Changes outlined in the Budget that affect contractors

Thursday 9 July 2015

The chancellor George Osborne announced his Summer Budget yesterday (July 8th), unveiling a number of changes that will affect contractors. The first thing to note is that the existing dividend tax credit system will be replaced with a new tax-free allowance of £5,000.

Reassurances from the Treasury stated that "ordinary investors with smaller portfolios and modest dividend income" will see no change in their tax liability, but rates are being increased. Dividend income exceeding £5,000 will now be set at 7.5 per cent, 32.5 per cent and 38.1 per cent, the Budget report said.

Solo contractors who own limited companies will no longer be able to claim NICs Employment Allowance under the new measures. The current system allows contractors running a personal service company to offset the allowance, which is usually set at £2,000, against the NIC on a salary, reports Contractor UK.

A consultation document about the plans to ban tax relief on travel and subsistence expenses for supervised, directed and controlled contractors has also been released. This is in relation to plans that were unveiled in the March Budget plan.

Another area that is likely to be addressed by this Budget is IR35, which many people within the industry have said is not working well. Several parties have tried to tackle it in the past, but none have succeeded an only time will tell whether this time it will be different.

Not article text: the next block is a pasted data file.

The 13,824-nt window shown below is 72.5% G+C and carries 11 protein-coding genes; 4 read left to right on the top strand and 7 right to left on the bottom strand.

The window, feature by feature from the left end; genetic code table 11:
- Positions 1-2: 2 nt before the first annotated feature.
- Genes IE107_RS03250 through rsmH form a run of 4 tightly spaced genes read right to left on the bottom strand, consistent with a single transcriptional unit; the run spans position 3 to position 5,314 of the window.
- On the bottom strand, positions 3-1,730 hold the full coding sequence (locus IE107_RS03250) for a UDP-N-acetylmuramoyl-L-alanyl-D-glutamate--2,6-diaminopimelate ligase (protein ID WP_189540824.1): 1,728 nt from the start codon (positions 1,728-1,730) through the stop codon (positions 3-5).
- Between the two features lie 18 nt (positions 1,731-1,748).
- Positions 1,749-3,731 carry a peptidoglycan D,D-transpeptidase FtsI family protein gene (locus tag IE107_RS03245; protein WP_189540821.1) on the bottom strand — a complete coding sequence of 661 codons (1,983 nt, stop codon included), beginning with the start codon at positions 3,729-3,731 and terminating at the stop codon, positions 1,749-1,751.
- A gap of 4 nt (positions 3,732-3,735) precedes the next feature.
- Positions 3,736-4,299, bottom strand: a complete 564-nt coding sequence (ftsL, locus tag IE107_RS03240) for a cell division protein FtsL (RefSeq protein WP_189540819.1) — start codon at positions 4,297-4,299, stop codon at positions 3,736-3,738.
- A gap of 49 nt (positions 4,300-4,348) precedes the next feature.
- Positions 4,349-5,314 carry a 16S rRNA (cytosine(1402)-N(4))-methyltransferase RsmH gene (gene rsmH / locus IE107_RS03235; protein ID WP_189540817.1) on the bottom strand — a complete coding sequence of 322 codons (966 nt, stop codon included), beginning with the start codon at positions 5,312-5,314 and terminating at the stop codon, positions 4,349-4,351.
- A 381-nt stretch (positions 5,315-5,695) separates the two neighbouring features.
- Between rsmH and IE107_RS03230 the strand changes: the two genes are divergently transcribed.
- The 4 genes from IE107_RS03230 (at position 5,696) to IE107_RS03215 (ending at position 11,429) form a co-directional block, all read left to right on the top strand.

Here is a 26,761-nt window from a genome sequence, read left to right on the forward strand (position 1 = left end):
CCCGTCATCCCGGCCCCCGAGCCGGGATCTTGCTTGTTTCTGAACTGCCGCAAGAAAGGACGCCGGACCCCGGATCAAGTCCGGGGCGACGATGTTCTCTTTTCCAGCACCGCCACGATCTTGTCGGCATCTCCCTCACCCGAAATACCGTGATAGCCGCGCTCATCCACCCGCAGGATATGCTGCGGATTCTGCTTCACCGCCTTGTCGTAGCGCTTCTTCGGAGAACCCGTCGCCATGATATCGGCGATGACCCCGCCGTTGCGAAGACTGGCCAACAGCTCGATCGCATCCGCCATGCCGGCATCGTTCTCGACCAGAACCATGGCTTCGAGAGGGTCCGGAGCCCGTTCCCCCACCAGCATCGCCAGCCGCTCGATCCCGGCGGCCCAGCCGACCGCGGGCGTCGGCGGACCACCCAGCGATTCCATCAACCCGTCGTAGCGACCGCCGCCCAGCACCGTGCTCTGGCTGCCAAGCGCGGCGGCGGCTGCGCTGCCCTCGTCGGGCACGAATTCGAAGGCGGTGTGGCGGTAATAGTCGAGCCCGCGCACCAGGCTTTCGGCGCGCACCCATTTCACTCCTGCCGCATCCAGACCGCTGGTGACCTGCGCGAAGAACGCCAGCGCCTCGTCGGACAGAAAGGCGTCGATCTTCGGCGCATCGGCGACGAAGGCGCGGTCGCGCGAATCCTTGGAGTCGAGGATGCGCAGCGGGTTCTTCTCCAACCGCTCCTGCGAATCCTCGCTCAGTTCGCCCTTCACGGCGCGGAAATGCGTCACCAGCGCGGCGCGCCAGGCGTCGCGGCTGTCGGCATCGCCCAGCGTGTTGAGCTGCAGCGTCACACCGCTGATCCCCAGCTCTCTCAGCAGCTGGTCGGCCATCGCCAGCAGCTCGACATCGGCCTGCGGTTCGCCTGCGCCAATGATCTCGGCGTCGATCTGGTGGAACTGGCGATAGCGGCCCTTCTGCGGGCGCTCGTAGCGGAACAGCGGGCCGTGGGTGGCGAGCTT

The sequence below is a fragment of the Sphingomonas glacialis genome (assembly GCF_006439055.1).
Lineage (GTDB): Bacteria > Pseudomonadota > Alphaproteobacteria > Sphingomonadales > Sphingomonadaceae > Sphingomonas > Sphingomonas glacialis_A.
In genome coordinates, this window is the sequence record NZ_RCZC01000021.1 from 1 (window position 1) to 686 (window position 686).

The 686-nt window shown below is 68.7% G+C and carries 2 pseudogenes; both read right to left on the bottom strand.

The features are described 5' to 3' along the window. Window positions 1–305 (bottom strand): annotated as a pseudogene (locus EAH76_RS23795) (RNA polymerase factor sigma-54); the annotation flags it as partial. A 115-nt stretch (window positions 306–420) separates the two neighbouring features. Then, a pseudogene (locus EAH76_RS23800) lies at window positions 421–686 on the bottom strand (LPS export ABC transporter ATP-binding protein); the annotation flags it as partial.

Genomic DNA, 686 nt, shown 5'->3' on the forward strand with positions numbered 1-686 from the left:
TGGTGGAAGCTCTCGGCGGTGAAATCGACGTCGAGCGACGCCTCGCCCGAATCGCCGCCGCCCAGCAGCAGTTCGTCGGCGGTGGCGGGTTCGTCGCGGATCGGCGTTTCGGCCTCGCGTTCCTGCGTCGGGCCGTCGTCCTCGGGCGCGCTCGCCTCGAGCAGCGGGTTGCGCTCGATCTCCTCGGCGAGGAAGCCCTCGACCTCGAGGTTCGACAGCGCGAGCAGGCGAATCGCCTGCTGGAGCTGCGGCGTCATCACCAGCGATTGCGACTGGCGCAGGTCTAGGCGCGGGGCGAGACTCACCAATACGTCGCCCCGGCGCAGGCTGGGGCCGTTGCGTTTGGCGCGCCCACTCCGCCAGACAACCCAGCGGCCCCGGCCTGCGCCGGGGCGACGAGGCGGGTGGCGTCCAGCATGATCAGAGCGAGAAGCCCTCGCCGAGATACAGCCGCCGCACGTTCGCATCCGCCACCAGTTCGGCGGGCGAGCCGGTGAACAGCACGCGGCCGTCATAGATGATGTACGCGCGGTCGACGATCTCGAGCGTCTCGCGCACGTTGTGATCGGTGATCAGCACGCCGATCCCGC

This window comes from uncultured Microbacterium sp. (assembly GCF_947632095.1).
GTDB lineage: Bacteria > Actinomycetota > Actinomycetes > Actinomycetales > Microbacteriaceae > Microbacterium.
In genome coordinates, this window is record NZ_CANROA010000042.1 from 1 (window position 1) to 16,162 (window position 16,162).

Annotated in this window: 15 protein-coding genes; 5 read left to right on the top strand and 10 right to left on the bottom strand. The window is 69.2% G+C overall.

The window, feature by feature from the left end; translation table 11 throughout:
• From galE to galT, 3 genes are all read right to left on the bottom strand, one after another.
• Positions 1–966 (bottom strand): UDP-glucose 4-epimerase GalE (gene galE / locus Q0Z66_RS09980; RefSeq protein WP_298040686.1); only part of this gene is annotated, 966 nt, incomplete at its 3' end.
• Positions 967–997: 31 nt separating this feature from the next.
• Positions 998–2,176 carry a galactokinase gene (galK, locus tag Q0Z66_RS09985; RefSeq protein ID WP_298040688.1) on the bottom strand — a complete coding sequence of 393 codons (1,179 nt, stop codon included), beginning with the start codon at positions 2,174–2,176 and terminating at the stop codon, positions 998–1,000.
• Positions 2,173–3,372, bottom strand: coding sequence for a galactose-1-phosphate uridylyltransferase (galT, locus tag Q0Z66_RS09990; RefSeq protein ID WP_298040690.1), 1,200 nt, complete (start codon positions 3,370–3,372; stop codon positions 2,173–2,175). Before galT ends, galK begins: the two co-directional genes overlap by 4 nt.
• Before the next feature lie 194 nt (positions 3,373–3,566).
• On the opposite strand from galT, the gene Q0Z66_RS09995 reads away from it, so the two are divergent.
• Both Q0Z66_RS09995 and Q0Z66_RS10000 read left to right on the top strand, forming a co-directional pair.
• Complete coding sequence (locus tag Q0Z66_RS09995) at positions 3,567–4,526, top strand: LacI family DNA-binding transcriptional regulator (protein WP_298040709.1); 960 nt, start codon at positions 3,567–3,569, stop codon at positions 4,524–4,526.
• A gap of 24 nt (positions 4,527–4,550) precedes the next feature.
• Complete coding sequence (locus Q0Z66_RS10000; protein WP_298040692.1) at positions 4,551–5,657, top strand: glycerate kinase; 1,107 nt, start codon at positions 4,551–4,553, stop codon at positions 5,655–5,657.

The Treasury's Budget report states: "The government will engage with stakeholders this year on how to improve the effectiveness of existing intermediaries legislation (IR35) which is designed to protect against disguised employment. A discussion document will be published after Summer Budget 2015."

"As highlighted by reports from the Office of Tax Simplification and the House of Lords, it is clear that IR35 is not effective enough…the government has asked HMRC to start a dialogue with business on how to improve the effectiveness of existing IR35 legislation."

It went on to say that the government intends to find a solution that works for the Exchequer while being fairer as a system on the whole. This final point will add to the changes that contractors will need to understand as a result of this Budget. Personal service corporations and umbrella users will see the effect of the majority of these changes in April next year.


By Victoria McDonnell

Get in touch

Please select your type of enquiry:

Brookson on Twitter